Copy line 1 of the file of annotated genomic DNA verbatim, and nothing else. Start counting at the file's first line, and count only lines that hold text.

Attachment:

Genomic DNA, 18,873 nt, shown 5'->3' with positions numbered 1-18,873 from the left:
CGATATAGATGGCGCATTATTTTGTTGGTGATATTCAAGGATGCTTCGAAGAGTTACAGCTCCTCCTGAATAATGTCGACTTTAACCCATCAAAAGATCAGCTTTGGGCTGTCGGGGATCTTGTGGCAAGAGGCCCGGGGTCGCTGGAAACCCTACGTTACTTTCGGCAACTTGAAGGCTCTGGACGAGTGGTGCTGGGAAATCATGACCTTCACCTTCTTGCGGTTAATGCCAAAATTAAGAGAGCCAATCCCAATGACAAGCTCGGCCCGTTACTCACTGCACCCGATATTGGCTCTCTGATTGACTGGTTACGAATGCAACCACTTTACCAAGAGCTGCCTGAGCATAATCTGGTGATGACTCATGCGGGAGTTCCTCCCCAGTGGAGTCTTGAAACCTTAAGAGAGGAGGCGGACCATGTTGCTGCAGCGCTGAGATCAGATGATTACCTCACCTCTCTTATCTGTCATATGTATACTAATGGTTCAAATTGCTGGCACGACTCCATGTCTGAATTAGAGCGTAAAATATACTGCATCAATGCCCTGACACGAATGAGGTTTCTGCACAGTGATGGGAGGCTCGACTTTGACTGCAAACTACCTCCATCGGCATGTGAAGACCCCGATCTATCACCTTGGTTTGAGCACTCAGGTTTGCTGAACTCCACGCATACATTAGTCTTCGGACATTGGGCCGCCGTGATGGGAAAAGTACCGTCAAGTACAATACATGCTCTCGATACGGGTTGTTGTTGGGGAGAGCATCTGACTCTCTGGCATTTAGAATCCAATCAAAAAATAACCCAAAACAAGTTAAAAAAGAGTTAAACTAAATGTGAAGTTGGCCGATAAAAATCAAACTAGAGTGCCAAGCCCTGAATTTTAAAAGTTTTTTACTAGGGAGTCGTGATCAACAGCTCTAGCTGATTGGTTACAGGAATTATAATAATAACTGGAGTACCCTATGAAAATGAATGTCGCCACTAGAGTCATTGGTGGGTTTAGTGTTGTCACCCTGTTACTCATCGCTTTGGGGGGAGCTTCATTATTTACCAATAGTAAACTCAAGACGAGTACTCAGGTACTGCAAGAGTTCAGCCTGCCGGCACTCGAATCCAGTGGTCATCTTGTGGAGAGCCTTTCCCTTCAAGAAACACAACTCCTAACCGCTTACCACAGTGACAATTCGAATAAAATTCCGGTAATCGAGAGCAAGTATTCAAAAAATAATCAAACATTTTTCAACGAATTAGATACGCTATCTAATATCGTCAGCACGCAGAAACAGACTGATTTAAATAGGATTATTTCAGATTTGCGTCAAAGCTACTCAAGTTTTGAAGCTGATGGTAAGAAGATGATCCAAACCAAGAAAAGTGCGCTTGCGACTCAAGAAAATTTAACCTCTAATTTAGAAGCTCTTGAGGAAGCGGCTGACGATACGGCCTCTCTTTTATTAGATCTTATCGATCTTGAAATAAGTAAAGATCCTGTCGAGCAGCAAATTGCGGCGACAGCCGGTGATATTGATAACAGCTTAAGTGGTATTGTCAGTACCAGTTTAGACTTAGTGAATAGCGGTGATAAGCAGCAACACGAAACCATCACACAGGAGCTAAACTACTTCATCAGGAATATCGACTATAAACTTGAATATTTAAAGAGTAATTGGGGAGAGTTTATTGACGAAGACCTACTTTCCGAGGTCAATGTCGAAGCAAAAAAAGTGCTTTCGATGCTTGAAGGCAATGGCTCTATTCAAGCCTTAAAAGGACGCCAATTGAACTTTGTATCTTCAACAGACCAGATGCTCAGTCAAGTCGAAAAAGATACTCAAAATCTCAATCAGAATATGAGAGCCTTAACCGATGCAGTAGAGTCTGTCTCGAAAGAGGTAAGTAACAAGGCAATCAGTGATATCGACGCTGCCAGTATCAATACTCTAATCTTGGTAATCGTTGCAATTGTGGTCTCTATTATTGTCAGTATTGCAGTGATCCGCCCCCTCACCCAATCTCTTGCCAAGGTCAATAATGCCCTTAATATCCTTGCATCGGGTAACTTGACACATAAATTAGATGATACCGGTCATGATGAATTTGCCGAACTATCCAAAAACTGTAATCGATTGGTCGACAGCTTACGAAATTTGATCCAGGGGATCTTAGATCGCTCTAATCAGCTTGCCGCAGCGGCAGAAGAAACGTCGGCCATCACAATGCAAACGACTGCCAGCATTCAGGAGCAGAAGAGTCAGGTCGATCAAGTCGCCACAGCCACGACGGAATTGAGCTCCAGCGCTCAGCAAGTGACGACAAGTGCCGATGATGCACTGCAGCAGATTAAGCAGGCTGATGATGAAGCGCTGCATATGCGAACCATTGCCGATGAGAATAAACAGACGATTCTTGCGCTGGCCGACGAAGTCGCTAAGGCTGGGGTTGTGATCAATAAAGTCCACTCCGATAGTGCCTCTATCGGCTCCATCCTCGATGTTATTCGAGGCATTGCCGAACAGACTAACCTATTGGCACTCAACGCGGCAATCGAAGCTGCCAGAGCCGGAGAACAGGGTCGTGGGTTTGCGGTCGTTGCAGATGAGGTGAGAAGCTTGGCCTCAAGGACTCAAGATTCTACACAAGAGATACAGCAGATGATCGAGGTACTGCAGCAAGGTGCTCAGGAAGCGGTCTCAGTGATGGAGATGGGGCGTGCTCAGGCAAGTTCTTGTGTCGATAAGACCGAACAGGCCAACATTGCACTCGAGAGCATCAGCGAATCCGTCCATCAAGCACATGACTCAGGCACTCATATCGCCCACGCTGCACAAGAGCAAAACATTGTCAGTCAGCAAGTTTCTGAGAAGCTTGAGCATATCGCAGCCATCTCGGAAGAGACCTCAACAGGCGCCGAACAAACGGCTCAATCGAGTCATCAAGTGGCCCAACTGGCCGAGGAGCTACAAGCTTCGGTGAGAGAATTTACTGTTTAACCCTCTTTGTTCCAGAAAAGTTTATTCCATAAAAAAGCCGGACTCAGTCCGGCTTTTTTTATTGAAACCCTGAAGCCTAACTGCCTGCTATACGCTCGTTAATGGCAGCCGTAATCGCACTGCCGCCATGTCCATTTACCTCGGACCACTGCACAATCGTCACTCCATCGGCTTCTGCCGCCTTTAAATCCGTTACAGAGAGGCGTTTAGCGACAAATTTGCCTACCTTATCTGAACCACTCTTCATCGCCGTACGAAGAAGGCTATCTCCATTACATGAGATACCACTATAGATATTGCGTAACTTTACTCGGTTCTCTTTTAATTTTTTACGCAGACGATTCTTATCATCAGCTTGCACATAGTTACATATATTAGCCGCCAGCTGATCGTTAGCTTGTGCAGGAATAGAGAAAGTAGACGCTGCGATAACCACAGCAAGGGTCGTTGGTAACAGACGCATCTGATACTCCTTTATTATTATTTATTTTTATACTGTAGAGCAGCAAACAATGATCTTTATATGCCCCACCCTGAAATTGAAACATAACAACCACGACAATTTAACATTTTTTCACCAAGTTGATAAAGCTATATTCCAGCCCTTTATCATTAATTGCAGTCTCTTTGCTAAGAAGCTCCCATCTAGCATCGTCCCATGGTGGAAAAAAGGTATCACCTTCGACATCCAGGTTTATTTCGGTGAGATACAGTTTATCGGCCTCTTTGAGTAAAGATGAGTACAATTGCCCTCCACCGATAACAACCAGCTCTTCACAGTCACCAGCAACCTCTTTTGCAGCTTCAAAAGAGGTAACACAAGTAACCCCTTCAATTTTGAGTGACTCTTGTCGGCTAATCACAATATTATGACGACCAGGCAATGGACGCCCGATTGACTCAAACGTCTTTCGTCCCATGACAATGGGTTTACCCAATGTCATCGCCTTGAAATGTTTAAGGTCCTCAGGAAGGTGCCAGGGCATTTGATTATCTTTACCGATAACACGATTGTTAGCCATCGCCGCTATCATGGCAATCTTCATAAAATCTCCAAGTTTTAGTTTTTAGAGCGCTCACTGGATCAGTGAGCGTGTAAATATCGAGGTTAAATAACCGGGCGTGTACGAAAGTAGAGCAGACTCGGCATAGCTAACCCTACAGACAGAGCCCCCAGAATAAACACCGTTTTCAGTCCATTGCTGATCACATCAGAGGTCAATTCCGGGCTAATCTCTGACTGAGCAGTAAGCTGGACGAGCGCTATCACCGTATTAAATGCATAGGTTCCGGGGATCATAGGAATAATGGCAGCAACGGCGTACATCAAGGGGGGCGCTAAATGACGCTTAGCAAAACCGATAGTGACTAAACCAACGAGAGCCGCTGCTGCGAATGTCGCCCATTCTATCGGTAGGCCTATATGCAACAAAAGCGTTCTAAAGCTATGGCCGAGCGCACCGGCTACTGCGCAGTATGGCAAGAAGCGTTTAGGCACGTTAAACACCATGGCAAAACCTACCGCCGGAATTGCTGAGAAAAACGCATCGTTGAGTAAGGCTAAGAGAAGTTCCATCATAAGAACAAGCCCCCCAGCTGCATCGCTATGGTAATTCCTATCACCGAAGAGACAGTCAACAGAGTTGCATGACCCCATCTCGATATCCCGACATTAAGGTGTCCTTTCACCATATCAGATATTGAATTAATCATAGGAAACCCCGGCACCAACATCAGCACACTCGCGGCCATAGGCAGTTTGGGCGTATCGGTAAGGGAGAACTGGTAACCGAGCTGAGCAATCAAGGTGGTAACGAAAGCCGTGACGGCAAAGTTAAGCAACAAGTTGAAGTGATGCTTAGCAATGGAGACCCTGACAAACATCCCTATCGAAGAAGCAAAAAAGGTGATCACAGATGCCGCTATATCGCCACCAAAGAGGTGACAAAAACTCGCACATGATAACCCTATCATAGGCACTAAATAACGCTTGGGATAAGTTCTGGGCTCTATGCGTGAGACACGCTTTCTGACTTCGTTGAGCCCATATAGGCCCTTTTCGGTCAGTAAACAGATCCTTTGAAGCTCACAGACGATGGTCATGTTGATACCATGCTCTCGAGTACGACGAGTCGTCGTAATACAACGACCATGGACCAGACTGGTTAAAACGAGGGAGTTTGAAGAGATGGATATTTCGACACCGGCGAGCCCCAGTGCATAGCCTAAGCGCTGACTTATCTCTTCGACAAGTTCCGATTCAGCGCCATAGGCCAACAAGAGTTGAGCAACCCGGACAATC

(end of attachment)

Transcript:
Genomic DNA, 18,873 nt, shown 5'->3' with positions numbered 1-18,873 from the left: